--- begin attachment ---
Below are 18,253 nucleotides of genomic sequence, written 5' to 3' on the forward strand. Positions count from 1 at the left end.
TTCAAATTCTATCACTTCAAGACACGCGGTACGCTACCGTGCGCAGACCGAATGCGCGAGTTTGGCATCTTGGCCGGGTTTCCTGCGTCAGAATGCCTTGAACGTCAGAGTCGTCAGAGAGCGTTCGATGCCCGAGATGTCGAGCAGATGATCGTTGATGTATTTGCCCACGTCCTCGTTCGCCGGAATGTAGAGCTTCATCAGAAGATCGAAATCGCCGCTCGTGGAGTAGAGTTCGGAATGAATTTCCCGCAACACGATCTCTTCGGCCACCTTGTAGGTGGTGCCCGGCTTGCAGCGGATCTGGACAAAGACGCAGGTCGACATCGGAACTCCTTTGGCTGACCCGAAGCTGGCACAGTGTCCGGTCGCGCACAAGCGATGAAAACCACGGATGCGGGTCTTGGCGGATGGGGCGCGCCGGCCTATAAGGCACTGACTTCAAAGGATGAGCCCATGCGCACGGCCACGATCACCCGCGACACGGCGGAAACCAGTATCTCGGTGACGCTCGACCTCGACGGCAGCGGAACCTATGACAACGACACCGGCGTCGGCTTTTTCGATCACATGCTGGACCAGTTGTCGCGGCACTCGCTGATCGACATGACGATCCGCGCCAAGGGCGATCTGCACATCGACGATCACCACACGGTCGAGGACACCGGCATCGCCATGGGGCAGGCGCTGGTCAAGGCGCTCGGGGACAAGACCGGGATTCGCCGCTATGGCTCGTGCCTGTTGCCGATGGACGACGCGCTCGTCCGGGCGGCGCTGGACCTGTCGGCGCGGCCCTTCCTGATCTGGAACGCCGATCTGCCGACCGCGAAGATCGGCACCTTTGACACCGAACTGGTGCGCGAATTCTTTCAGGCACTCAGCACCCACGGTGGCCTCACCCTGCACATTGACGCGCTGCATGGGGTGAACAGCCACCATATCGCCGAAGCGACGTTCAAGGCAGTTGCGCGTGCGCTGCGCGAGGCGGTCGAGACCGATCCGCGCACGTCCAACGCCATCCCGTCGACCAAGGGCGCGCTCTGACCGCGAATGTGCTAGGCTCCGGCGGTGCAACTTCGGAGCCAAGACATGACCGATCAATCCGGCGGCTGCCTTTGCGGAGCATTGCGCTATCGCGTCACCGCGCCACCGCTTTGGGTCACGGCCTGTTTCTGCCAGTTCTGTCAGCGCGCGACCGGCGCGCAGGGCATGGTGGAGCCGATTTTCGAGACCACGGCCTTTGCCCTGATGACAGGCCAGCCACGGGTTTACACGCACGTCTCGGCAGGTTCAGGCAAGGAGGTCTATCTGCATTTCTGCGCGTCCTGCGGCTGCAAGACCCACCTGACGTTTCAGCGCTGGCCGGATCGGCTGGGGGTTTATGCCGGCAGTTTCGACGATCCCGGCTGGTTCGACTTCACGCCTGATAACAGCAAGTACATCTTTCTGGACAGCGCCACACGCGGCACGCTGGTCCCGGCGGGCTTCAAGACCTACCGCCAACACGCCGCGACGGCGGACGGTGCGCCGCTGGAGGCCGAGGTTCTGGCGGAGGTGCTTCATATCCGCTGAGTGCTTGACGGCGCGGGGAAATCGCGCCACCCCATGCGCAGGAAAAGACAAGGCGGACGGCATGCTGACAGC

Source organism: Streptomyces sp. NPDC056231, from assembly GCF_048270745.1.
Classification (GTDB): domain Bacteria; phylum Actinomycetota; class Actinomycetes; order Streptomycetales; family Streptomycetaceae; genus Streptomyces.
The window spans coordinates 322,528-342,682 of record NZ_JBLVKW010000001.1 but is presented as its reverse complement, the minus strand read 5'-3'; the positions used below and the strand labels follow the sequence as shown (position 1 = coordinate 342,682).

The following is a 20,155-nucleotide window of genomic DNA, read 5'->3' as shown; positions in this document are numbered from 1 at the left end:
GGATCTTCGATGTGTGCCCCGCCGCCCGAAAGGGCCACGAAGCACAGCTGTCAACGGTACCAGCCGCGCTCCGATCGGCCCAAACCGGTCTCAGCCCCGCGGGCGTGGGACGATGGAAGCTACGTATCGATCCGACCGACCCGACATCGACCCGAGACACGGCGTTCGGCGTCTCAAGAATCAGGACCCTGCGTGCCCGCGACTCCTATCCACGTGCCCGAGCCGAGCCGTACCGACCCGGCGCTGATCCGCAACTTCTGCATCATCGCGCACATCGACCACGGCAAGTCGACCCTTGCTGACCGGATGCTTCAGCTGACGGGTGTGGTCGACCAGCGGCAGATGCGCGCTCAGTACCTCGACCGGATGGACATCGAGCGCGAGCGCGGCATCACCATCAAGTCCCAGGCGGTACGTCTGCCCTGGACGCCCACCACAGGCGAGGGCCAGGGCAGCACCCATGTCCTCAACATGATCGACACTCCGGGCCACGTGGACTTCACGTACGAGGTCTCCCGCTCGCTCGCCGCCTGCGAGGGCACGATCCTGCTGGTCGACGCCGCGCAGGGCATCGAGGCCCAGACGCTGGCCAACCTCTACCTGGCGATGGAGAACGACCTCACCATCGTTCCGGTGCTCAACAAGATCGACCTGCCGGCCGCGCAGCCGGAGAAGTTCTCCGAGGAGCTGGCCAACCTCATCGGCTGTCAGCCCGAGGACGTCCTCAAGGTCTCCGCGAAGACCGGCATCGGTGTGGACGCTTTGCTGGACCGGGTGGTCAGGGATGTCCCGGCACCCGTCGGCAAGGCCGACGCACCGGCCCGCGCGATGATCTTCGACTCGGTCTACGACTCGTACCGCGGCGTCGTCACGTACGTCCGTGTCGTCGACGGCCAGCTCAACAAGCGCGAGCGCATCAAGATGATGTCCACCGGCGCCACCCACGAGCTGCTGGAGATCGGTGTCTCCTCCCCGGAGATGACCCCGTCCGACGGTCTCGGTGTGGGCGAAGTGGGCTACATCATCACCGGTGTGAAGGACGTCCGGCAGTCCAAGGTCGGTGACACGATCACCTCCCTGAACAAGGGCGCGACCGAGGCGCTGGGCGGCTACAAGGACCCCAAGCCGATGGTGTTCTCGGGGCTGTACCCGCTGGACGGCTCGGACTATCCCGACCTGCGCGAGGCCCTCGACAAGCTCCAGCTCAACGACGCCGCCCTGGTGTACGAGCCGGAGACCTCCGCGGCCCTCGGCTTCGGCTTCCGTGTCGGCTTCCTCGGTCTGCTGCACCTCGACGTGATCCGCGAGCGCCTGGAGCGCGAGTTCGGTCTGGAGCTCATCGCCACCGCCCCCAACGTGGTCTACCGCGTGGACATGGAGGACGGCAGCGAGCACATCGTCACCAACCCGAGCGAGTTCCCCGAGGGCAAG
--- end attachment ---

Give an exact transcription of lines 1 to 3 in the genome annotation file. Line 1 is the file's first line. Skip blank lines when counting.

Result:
Below are 18,253 nucleotides of genomic sequence, written 5' to 3' on the forward strand. Positions count from 1 at the left end.
TTCAAATTCTATCACTTCAAGACACGCGGTACGCTACCGTGCGCAGACCGAATGCGCGAGTTTGGCATCTTGGCCGGGTTTCCTGCGTCAGAATGCCTTGAACGTCAGAGTCGTCAGAGAGCGTTCGATGCCCGAGATGTCGAGCAGATGATCGTTGATGTATTTGCCCACGTCCTCGTTCGCCGGAATGTAGAGCTTCATCAGAAGATCGAAATCGCCGCTCGTGGAGTAGAGTTCGGAATGAATTTCCCGCAACACGATCTCTTCGGCCACCTTGTAGGTGGTGCCCGGCTTGCAGCGGATCTGGACAAAGACGCAGGTCGACATCGGAACTCCTTTGGCTGACCCGAAGCTGGCACAGTGTCCGGTCGCGCACAAGCGATGAAAACCACGGATGCGGGTCTTGGCGGATGGGGCGCGCCGGCCTATAAGGCACTGACTTCAAAGGATGAGCCCATGCGCACGGCCACGATCACCCGCGACACGGCGGAAACCAGTATCTCGGTGACGCTCGACCTCGACGGCAGCGGAACCTATGACAACGACACCGGCGTCGGCTTTTTCGATCACATGCTGGACCAGTTGTCGCGGCACTCGCTGATCGACATGACGATCCGCGCCAAGGGCGATCTGCACATCGACGATCACCACACGGTCGAGGACACCGGCATCGCCATGGGGCAGGCGCTGGTCAAGGCGCTCGGGGACAAGACCGGGATTCGCCGCTATGGCTCGTGCCTGTTGCCGATGGACGACGCGCTCGTCCGGGCGGCGCTGGACCTGTCGGCGCGGCCCTTCCTGATCTGGAACGCCGATCTGCCGACCGCGAAGATCGGCACCTTTGACACCGAACTGGTGCGCGAATTCTTTCAGGCACTCAGCACCCACGGTGGCCTCACCCTGCACATTGACGCGCTGCATGGGGTGAACAGCCACCATATCGCCGAAGCGACGTTCAAGGCAGTTGCGCGTGCGCTGCGCGAGGCGGTCGAGACCGATCCGCGCACGTCCAACGCCATCCCGTCGACCAAGGGCGCGCTCTGACCGCGAATGTGCTAGGCTCCGGCGGTGCAACTTCGGAGCCAAGACATGACCGATCAATCCGGCGGCTGCCTTTGCGGAGCATTGCGCTATCGCGTCACCGCGCCACCGCTTTGGGTCACGGCCTGTTTCTGCCAGTTCTGTCAGCGCGCGACCGGCGCGCAGGGCATGGTGGAGCCGATTTTCGAGACCACGGCCTTTGCCCTGATGACAGGCCAGCCACGGGTTTACACGCACGTCTCGGCAGGTTCAGGCAAGGAGGTCTATCTGCATTTCTGCGCGTCCTGCGGCTGCAAGACCCACCTGACGTTTCAGCGCTGGCCGGATCGGCTGGGGGTTTATGCCGGCAGTTTCGACGATCCCGGCTGGTTCGACTTCACGCCTGATAACAGCAAGTACATCTTTCTGGACAGCGCCACACGCGGCACGCTGGTCCCGGCGGGCTTCAAGACCTACCGCCAACACGCCGCGACGGCGGACGGTGCGCCGCTGGAGGCCGAGGTTCTGGCGGAGGTGCTTCATATCCGCTGAGTGCTTGACGGCGCGGGGAAATCGCGCCACCCCATGCGCAGGAAAAGACAAGGCGGACGGCATGCTGACAGC

Source organism: Streptomyces sp. NPDC056231, from assembly GCF_048270745.1.